In the latter half of the 1800s, Vermont congressman Justin Smith Morrill recognized the need for a new model of higher education. President Abraham Lincoln agreed, signing the historic Land-Grant College Act of 1862, better known as the “Morrill Act,” which established the land-grant university system. 

“I am here today because our forebearers dared to dream what a land-grant university might do,” Shrum said. “... And in the coming days, we intend to seize on that very vision to carry Lincoln’s ideal forward with renewed energy and fierce commitment.”

After months of listening, hundreds of hours of information gathering and diligent service from the steering committee and working groups, the plan is nearly complete, Shrum announced.  

“We are land-grant — and that means we step into a singular tradition,” she said. “Through teaching, research and Extension, we steward a timeless responsibility.”

Lankford said that responsibility can aid in many areas throughout the state and nation.

“We need leaders coming out of this university that will solve a lot of issues like food insecurity across the world, the future of aerospace and health care professionals coming to places where we desperately need quality health care,” Lankford said. “We need innovators in energy, we need well-equipped teachers, we need research scientists and artists, and leaders in Oklahoma hospitality … to solve some of the toughest problems we face in the world.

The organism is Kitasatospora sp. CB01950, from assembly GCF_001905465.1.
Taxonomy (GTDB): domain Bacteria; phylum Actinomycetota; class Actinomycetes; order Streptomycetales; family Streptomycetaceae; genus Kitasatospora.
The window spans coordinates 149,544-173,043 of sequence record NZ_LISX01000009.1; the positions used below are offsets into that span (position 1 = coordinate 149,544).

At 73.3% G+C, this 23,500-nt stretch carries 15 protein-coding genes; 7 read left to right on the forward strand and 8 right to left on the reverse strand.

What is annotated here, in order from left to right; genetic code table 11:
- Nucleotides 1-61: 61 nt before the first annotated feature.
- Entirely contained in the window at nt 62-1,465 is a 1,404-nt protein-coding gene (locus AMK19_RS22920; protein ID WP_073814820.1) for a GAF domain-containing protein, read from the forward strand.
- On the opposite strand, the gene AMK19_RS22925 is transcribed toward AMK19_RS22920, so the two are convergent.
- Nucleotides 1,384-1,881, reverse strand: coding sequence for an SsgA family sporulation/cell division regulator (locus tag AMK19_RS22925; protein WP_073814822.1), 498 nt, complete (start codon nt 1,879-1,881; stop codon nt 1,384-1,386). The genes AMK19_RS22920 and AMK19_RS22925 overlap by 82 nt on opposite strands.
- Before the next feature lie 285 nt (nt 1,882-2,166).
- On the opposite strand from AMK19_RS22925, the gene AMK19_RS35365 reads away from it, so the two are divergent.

“As a dad of a recent Oklahoma State graduate … to know that there was another role model that was here that was pushing and asking someone to dream, is a great gift to my family and families across the state.”

Lucas said he is looking forward to what will emerge from OSU during Shrum’s “amazing tenure.” 

“Madam President, I can't imagine anyone else sitting in your shoes right now,” Lucas said. “But I will pledge to you — and I think pledge on behalf of the federal delegation — we will do what is necessary to help you and all of our Oklahomans.”

Shrum said land-grant universities have persevered through challenges throughout their history, and now it is OSU’s time to become the nation’s preeminent land-grant institution. 

“It is the privilege of a lifetime to serve as your president,” Shrum said.